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Little Hurt (Colin Dieden) Drops new Single “Alaska”

It’s an interesting time to be in the business of making pop/rock, and not exclusively because of the fact that technology is providing easier access for artists from around the world to reach an audience. Colin Dieden, as Little Hurt, is breaking out on his own and exploring a solo career at the moment, and in his fourth single “Alaska,” he’s making it known to critics and fans alike just how little interest he has in repeating history. “Alaska” sports a rollicking groove and harmonies that blend elements of modern rock with a smooth pop sound unrelated to commerciality altogether. It’s a wonderful look for any artist, but for one with a voice like Dieden’s, it’s got the potential to elevate his profile substantially.

I love the flow of the music video for “Alaska,” and while it doesn’t employ a theme that we haven’t seen in other variations over the last couple of decades in pop, it doesn’t feel derivative in the least. The concept that the imagery presents us with is moderately surreal – photos, and thus frozen moments of emotional expression, coming to life – but it never takes away from the music being the most important thing we’re experiencing here. I can’t stand overdone pop videos, and for what Little Hurt was trying to pull off with this release, I think he produces a good mixture of cinematic artistry and simple visual stimulation that doesn’t require us to split our focus between what we’re seeing and what we’re hearing.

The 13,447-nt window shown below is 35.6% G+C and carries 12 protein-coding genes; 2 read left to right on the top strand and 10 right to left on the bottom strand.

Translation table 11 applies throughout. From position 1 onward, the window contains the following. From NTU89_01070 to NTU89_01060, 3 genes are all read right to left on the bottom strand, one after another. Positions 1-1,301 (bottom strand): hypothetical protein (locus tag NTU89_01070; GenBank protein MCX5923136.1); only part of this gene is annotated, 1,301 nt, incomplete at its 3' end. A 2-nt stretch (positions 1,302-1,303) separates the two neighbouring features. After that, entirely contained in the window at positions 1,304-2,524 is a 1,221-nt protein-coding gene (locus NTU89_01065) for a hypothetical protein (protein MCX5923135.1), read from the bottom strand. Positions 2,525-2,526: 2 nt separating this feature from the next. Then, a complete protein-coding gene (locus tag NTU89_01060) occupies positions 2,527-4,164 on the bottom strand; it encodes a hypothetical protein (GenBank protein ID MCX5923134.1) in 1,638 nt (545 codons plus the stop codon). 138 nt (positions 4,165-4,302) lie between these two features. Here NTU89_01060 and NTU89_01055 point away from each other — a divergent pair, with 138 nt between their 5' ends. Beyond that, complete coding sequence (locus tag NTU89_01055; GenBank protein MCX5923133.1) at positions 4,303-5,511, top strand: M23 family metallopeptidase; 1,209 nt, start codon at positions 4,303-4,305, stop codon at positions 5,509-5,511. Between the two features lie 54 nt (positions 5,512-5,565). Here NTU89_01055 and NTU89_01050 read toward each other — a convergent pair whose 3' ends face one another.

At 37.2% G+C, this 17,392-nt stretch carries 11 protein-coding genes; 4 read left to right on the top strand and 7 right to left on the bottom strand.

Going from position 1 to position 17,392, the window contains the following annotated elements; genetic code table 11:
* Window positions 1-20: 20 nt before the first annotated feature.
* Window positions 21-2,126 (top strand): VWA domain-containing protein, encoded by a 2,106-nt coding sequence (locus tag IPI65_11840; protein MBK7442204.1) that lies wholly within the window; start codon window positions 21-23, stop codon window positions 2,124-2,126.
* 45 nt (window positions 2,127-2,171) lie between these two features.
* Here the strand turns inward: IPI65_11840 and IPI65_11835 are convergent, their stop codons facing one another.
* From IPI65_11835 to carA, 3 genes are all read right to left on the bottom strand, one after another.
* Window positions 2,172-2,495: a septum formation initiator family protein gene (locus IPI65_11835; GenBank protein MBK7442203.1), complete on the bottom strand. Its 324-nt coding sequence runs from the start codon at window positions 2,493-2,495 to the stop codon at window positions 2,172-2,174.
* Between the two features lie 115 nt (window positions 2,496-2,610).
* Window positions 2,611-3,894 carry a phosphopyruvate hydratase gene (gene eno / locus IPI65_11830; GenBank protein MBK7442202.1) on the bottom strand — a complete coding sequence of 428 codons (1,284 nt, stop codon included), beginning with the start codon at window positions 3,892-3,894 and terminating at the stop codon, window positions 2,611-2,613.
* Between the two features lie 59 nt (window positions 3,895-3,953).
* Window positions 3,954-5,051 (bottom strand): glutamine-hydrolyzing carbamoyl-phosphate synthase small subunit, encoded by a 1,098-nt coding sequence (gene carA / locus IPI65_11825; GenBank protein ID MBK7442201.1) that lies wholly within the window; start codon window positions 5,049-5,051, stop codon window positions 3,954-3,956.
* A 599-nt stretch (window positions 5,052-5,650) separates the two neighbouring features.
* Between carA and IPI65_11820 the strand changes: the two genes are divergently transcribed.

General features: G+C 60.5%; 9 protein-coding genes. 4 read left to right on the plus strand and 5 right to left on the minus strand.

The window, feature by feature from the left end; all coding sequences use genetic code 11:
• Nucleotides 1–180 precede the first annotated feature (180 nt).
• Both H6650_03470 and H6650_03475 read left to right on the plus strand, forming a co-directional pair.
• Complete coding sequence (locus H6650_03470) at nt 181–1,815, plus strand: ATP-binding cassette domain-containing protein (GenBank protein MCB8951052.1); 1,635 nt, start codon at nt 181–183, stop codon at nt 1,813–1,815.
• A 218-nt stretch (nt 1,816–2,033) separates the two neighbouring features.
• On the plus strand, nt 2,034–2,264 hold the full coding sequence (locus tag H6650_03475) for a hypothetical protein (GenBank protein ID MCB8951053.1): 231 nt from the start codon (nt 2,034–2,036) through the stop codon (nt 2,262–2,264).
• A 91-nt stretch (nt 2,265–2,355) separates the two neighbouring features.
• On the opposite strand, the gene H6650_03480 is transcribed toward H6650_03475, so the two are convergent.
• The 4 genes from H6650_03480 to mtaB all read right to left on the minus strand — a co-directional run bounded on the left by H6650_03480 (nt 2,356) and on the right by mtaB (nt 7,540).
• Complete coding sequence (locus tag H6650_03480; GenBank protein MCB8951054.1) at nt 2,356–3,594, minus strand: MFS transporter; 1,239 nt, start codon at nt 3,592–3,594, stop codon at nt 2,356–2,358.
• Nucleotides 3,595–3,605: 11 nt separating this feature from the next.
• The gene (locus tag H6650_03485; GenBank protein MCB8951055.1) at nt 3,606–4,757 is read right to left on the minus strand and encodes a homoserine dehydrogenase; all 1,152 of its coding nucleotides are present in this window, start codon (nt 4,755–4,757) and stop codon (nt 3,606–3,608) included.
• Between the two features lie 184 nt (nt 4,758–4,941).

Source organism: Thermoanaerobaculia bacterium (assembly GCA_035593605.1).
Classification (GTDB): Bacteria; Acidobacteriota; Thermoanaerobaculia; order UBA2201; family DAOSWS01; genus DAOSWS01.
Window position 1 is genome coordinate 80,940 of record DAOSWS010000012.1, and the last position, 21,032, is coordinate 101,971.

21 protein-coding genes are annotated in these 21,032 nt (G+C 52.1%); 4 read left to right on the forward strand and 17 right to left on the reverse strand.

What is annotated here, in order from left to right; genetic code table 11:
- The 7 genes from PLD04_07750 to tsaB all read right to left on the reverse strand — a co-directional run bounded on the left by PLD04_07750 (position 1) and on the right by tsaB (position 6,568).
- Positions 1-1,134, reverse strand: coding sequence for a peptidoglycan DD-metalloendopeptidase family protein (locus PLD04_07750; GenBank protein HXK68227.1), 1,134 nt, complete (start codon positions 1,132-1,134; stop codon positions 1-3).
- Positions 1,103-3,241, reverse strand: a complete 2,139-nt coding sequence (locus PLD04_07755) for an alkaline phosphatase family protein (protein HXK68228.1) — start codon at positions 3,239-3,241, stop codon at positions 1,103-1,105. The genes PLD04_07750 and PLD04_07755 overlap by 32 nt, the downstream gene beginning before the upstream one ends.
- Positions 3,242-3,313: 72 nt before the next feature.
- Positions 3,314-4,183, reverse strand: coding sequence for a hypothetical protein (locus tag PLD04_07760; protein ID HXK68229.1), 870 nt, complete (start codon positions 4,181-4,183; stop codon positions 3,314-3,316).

The lyrics in this song feel as though they were designed around the instrumental melody instead of the other way around, and while I wasn’t in the writer’s room for the creation of “Alaska,” it’s hard for me to picture it being born of anything other than a freeform jam session. The harmony here basks in the glow of the hook, telling me that it’s more likely the rhythm of the music existed before the chorus did (and allowing for the entire single to sound cohesive even though it’s quite the multilayered piece). Little Hurt is coming at us from every angle in this track, which is more than I can say about some of his closest rivals’ output on the FM side of the dial this summer.

Going solo isn’t easy by any stretch of your imagination, but Colin Dieden is in very good shape with his Little Hurt project thanks to the consistent output of songs like “Good As It Gets” and “Alaska” in 2019 and 2020 respectively. “Alaska” shows us another step of growth in his overall development, and if its compositional structure is something we can count on hearing in future recordings, there should be no reason to believe that this will be the last time you see the Little Hurt name in the headlines. Dieden is onto something really good here, and despite the competition he faces from the underground, I think he’s going to rise through the ranks as he continues to cut new music.

John McCall

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